An unprecedented board of ethics meeting took place in Chula Vista on October 24. The audience — which came to the hearing regarding a complaint filed against council member Pamela Bensoussan — was so large that the meeting had to be moved to the council chambers. More unusual than that, mayor Cheryl Cox and three police officers showed up.
In early October, Crossroads II member Peter Watry filed a complaint against Bensoussan for voting “yes” on a controversial change to the city’s general plan; it allows the developer, Integral Communities, to build 284 condo/rental units in eastern Chula Vista. Crossroads II is a community group that organized to address land-use issues.
In the months leading up to the September vote, Bensoussan, who is up for reelection in November, accepted $1900 in donations from principals and family members of Integral Communities. (The most recent campaign contribution filing shows Bensoussan accepted an additional $1200 from Integral principals or family members six days after the disputed vote.)
Watry argued that it is common to see campaign contributions from developers such as McMillin or Baldwin — developers that have been active in Chula Vista for 20 years; their contributions can’t be tied to a single vote on a project. He pointed out that the Lake Pointe project is the only project Integral Communites has in the city at this time.
In an October 28 interview, Watry reiterated, “There is no other conceivable reason why this out-of-town developer would make these contributions.”
An October 25 U-T article about the ethics meeting said Watry interrupted and demanded the removal of deputy city attorney Simon Silva.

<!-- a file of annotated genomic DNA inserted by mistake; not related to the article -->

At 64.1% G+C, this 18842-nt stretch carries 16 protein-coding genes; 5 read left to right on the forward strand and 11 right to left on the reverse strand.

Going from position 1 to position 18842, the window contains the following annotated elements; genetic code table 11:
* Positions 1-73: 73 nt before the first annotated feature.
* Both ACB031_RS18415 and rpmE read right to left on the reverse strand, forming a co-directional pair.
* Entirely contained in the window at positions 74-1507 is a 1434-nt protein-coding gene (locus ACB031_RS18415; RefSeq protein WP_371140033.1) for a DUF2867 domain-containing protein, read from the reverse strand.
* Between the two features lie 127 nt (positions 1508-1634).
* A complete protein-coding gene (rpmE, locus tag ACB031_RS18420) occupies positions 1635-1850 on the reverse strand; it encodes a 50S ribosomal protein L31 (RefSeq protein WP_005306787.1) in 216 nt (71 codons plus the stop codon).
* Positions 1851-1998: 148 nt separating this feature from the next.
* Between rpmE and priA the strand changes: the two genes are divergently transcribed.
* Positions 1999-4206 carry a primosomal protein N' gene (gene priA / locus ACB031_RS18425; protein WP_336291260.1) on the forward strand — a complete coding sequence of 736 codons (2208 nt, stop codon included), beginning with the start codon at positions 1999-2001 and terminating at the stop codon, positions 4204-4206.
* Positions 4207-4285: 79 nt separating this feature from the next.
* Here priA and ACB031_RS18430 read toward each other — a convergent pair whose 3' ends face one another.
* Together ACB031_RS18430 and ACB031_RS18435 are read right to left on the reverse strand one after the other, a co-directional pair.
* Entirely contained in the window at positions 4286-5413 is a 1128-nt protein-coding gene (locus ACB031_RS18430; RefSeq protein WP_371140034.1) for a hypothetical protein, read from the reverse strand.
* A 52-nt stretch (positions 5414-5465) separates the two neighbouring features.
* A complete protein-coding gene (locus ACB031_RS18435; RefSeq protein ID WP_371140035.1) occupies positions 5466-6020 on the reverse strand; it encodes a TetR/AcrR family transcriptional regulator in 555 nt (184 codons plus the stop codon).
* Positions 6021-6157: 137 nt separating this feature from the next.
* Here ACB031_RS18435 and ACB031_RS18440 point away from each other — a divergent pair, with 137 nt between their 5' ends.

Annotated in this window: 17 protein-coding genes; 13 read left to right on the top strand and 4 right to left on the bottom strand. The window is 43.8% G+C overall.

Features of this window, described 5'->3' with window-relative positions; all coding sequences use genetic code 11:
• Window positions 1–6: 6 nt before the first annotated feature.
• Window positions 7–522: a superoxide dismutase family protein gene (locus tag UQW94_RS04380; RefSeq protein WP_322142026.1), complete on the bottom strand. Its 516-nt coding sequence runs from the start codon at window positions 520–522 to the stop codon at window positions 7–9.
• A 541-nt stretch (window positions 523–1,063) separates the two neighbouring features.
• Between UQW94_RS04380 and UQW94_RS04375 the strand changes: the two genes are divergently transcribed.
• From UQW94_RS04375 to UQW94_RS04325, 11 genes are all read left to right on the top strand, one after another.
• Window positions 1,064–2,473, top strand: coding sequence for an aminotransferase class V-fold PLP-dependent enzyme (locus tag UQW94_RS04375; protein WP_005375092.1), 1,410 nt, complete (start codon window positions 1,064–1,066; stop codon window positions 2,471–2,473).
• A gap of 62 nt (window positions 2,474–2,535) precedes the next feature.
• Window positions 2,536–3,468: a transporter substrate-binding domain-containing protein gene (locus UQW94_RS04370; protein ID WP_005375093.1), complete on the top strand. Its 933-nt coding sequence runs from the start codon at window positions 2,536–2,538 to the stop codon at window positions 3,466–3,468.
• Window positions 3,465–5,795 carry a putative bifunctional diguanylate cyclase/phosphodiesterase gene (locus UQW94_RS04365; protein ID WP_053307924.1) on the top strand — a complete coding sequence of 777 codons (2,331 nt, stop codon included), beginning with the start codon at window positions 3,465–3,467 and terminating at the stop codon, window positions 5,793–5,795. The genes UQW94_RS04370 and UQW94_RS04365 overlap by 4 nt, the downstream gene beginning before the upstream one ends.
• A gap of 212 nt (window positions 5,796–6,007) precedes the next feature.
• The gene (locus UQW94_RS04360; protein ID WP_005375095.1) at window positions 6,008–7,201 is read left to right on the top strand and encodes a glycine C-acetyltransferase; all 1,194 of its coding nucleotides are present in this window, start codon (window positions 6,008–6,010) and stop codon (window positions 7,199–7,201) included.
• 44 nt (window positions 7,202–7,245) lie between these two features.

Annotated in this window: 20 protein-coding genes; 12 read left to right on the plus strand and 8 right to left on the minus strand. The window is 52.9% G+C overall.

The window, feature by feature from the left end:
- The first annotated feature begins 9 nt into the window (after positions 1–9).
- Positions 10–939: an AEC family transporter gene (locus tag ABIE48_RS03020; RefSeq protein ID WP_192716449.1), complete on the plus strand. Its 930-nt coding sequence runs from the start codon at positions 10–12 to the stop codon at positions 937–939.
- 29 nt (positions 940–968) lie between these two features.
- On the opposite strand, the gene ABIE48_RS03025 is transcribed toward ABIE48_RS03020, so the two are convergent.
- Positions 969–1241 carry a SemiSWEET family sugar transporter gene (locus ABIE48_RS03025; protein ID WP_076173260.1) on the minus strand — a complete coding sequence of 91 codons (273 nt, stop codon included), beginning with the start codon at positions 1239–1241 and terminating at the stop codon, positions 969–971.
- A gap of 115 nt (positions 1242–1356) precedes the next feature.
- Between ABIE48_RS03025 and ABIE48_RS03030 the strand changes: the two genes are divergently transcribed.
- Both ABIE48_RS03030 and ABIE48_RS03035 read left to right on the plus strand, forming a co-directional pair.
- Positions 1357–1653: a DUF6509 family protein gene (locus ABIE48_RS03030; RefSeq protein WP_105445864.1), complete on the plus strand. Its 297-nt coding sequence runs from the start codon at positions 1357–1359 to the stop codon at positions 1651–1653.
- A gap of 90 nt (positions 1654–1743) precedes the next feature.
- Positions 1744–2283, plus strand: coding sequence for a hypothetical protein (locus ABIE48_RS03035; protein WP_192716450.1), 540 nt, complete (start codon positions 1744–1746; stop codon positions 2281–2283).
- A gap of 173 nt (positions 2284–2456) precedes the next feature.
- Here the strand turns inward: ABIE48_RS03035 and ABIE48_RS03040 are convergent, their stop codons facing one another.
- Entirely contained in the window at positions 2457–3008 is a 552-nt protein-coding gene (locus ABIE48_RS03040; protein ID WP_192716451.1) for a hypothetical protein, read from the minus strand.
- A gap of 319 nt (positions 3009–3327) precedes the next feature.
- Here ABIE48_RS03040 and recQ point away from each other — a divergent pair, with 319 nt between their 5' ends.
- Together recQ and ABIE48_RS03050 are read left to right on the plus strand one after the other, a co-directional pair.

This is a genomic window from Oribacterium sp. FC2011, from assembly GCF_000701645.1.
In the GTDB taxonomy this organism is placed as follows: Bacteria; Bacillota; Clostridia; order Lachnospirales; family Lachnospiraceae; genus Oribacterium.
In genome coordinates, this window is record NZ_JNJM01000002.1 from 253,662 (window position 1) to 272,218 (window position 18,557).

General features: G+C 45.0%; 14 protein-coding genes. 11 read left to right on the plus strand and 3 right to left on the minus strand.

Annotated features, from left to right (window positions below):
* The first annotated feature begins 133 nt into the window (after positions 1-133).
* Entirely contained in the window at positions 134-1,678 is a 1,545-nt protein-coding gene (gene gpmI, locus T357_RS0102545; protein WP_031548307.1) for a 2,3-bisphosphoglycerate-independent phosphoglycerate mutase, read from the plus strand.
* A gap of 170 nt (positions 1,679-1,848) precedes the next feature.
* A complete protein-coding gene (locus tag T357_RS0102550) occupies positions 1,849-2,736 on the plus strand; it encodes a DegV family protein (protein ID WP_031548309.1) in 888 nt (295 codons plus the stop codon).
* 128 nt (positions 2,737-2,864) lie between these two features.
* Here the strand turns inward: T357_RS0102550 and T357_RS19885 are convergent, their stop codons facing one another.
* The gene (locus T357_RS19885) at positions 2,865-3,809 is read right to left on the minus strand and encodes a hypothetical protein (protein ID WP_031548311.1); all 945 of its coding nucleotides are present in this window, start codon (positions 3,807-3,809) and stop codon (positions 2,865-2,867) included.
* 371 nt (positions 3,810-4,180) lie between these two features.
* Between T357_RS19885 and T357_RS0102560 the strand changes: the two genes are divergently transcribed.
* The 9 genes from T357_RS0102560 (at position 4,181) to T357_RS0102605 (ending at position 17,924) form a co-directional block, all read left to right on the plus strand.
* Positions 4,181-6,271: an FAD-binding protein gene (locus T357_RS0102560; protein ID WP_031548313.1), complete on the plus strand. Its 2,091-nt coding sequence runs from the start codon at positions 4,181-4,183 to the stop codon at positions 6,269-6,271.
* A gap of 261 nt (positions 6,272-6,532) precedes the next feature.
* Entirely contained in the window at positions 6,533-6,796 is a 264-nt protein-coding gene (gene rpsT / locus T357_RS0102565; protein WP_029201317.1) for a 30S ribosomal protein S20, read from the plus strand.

Watry countered the report by saying his “interruptions” were in accordance with Robert’s Rules of Order as he pointed out to the board that the residents of Chula Vista approved Proposition C last June. The proposition, which is in the process of becoming an ordinance, provides for an independent counsel at ethics meetings, not a potentially conflicted city attorney.
Watry said he was “stunned” to see three police officers at the meeting.
On the other side of the complaint, planning commissioner Mike Spethman argued that every council member has taken money from developers. In an October 28 email, he noted that council member Rudy Ramirez also took money from Integral Communities but was not included included in the complaint.
Ultimately, the board voted 5-1 to dismiss the complaint. Deputy city attorney Silva told the assembled group that the California Fair Political Practices Commission does not consider campaign donations a gift.
During the rancorous discussion, Todd Glanz, a board member, was repeatedly asked to step down because he is a Crossroads II member.
“I was shocked by the ad hominem attacks,” said Glanz. “At one point I was even called a 'misfit.'"